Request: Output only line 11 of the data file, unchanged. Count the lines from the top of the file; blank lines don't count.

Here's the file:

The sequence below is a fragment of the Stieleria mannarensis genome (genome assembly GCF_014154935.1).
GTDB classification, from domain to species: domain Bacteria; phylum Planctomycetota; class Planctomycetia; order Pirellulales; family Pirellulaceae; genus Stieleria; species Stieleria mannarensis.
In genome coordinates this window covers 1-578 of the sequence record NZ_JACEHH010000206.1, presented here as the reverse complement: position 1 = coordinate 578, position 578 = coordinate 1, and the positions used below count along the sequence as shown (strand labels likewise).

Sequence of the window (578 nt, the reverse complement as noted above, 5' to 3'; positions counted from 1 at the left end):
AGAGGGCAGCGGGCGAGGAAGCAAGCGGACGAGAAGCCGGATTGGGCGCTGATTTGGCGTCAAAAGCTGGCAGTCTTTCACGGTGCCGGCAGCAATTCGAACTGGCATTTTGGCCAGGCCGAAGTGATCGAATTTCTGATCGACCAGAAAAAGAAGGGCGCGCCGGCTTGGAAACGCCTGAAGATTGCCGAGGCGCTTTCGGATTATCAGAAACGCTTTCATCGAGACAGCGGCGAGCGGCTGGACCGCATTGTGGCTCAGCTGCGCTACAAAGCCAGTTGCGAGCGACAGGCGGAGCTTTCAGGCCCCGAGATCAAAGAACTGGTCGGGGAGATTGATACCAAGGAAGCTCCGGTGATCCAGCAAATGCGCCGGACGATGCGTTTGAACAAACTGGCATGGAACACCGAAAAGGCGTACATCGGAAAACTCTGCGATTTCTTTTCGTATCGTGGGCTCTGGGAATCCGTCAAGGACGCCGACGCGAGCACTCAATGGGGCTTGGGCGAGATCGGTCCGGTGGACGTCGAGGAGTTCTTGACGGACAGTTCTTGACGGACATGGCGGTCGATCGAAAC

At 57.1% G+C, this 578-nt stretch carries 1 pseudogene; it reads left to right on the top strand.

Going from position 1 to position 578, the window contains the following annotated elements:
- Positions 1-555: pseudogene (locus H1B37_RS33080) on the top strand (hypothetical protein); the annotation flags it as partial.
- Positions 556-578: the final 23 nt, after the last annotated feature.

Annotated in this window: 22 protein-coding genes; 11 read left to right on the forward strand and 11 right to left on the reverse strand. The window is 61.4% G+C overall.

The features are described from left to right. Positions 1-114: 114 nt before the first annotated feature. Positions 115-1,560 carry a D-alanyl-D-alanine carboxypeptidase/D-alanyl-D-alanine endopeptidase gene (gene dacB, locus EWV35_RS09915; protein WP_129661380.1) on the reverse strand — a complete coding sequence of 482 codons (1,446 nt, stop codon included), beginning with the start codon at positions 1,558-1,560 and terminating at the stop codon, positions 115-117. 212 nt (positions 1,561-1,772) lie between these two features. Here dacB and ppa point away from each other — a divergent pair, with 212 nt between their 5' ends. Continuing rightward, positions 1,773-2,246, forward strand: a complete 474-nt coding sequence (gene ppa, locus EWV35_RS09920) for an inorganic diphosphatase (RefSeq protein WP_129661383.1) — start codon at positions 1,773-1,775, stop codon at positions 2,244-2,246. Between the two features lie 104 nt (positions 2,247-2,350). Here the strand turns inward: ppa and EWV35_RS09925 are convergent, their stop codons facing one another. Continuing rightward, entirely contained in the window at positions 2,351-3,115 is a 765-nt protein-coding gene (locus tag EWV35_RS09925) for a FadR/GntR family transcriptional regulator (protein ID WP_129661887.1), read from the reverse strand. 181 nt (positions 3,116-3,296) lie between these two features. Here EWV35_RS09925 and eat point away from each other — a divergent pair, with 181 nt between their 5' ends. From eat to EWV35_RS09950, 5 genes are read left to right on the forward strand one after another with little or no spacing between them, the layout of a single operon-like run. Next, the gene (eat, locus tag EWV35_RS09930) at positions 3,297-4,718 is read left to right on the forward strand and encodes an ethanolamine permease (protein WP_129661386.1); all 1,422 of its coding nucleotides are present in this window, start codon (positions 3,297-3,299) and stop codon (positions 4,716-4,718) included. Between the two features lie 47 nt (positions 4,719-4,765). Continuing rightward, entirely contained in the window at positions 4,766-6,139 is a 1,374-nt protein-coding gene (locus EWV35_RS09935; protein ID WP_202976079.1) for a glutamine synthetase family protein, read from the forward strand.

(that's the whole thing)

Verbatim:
The features are described from left to right. Positions 1-114: 114 nt before the first annotated feature. Positions 115-1,560 carry a D-alanyl-D-alanine carboxypeptidase/D-alanyl-D-alanine endopeptidase gene (gene dacB, locus EWV35_RS09915; protein WP_129661380.1) on the reverse strand — a complete coding sequence of 482 codons (1,446 nt, stop codon included), beginning with the start codon at positions 1,558-1,560 and terminating at the stop codon, positions 115-117. 212 nt (positions 1,561-1,772) lie between these two features. Here dacB and ppa point away from each other — a divergent pair, with 212 nt between their 5' ends. Continuing rightward, positions 1,773-2,246, forward strand: a complete 474-nt coding sequence (gene ppa, locus EWV35_RS09920) for an inorganic diphosphatase (RefSeq protein WP_129661383.1) — start codon at positions 1,773-1,775, stop codon at positions 2,244-2,246. Between the two features lie 104 nt (positions 2,247-2,350). Here the strand turns inward: ppa and EWV35_RS09925 are convergent, their stop codons facing one another. Continuing rightward, entirely contained in the window at positions 2,351-3,115 is a 765-nt protein-coding gene (locus tag EWV35_RS09925) for a FadR/GntR family transcriptional regulator (protein ID WP_129661887.1), read from the reverse strand. 181 nt (positions 3,116-3,296) lie between these two features. Here EWV35_RS09925 and eat point away from each other — a divergent pair, with 181 nt between their 5' ends. From eat to EWV35_RS09950, 5 genes are read left to right on the forward strand one after another with little or no spacing between them, the layout of a single operon-like run. Next, the gene (eat, locus tag EWV35_RS09930) at positions 3,297-4,718 is read left to right on the forward strand and encodes an ethanolamine permease (protein WP_129661386.1); all 1,422 of its coding nucleotides are present in this window, start codon (positions 3,297-3,299) and stop codon (positions 4,716-4,718) included. Between the two features lie 47 nt (positions 4,719-4,765). Continuing rightward, entirely contained in the window at positions 4,766-6,139 is a 1,374-nt protein-coding gene (locus EWV35_RS09935; protein ID WP_202976079.1) for a glutamine synthetase family protein, read from the forward strand.